This is Kona coffee Country. Keala o Keawe Road, just before mile 104, serves as access to Puʻuhonua o Hōnaunau National Historic Park and St. Benedict's Catholic Church. Further along is the town of Captain Cook, named for the famed English explorer Captain James Cook. Nāpōʻopoʻo Ro
Akoni Pule Highway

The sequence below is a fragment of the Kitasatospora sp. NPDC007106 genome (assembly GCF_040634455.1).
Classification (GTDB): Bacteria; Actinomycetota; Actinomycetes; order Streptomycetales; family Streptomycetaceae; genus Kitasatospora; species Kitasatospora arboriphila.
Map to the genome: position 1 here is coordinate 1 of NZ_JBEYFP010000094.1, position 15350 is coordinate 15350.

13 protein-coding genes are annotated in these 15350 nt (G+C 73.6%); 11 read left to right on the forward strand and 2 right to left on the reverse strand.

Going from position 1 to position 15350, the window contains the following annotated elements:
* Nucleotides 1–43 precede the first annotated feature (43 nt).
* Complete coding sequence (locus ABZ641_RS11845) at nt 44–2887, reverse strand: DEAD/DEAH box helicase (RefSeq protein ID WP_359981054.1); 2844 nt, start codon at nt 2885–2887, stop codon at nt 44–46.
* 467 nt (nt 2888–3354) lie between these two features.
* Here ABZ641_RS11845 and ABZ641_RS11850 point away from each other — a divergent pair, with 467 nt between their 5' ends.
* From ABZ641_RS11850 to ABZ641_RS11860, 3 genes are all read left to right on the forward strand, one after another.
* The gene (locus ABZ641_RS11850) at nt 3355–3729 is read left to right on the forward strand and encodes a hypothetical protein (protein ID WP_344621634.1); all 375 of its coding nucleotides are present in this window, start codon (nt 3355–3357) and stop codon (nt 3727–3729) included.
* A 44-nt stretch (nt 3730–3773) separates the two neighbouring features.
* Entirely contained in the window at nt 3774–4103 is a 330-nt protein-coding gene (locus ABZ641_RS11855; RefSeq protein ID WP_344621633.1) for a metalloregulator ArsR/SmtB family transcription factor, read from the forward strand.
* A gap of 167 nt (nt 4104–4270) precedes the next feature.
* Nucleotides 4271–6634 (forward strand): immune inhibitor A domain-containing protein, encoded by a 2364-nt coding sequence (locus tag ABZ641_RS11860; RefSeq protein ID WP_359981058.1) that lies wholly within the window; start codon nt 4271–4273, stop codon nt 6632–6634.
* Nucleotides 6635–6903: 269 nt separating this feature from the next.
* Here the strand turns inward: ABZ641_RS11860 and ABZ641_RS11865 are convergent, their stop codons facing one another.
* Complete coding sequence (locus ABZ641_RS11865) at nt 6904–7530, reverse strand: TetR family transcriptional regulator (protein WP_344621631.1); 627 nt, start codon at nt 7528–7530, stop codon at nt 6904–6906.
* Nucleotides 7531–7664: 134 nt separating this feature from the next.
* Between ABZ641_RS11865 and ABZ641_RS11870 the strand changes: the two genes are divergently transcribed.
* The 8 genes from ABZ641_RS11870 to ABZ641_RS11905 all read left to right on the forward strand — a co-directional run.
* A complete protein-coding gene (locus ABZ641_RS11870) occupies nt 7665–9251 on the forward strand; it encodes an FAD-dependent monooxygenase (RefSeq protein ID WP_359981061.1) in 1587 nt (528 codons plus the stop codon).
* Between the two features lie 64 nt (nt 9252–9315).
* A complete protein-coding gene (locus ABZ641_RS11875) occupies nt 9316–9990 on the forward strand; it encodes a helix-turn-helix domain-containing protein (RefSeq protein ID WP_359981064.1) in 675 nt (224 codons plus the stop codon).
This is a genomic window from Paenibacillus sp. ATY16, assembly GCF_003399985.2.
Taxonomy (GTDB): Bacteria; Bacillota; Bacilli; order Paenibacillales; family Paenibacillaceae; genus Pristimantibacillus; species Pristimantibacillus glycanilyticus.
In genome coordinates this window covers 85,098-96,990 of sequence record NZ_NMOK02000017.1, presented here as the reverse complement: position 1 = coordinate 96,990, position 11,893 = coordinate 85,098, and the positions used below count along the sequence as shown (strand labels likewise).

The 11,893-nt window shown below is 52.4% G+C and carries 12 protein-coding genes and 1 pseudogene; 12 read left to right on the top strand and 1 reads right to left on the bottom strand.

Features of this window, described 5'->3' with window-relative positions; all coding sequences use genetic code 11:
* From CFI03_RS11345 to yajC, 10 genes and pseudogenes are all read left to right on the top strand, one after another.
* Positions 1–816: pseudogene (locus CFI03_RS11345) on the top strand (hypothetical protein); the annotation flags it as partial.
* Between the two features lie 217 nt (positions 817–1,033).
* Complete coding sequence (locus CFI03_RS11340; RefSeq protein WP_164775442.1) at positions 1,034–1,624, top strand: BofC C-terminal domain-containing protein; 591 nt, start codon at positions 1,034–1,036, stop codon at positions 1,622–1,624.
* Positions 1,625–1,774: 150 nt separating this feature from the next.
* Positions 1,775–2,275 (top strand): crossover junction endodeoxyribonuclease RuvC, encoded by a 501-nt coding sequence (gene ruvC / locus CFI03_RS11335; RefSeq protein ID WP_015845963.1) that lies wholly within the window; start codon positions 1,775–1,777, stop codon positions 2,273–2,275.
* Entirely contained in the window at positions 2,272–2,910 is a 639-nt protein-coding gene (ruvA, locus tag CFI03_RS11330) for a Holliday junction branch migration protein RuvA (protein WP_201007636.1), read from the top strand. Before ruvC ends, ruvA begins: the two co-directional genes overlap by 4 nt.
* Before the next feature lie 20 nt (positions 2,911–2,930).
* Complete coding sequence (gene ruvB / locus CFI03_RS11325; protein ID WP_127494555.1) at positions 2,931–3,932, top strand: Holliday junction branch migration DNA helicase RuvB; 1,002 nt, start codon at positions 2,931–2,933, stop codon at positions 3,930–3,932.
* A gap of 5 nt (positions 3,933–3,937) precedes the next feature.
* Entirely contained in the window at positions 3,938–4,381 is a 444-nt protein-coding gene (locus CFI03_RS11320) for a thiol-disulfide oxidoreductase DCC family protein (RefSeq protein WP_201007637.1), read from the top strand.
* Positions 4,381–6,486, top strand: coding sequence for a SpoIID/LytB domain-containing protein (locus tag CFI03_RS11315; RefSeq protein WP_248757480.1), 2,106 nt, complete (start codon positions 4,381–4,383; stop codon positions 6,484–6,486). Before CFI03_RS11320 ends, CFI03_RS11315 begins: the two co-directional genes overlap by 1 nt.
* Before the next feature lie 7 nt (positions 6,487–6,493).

The ʻAkoni Pule Highway, Hawaiʻi State Highway Route 270, is the main road along the North Kohala Coast on the Island of Hawaiʻi from Kawaihae to ʻUpolu Point and on to Pololū Valley Lookout. The entire route is 27.0 miles long. Prior to the 1970s, the only means of driving to North Kohala District was along the winding, narrow Kohala Mountain Road; the Hawaiʻi Department of Transportation had plans for a coastal Route 11 along the Kohala Peninsula in the early-1960s to connect with Routes 25 and 27 in Hāwī. However, about the only action taken over the next ten years was the reässignment of highway shield numbers and assigning number 270 to the proposed highway. ʻAkoni Pule, the State legislator who represented North Kohala from 1947 to 1965, pushed for a safer alternative to Kohala Mountain Road and a second access to the towns of Hāwī and Kapaʻau. He was instrumental in providing the necessary state and federal funds to complete construction; the new road was dedicated in his honor in July 1973.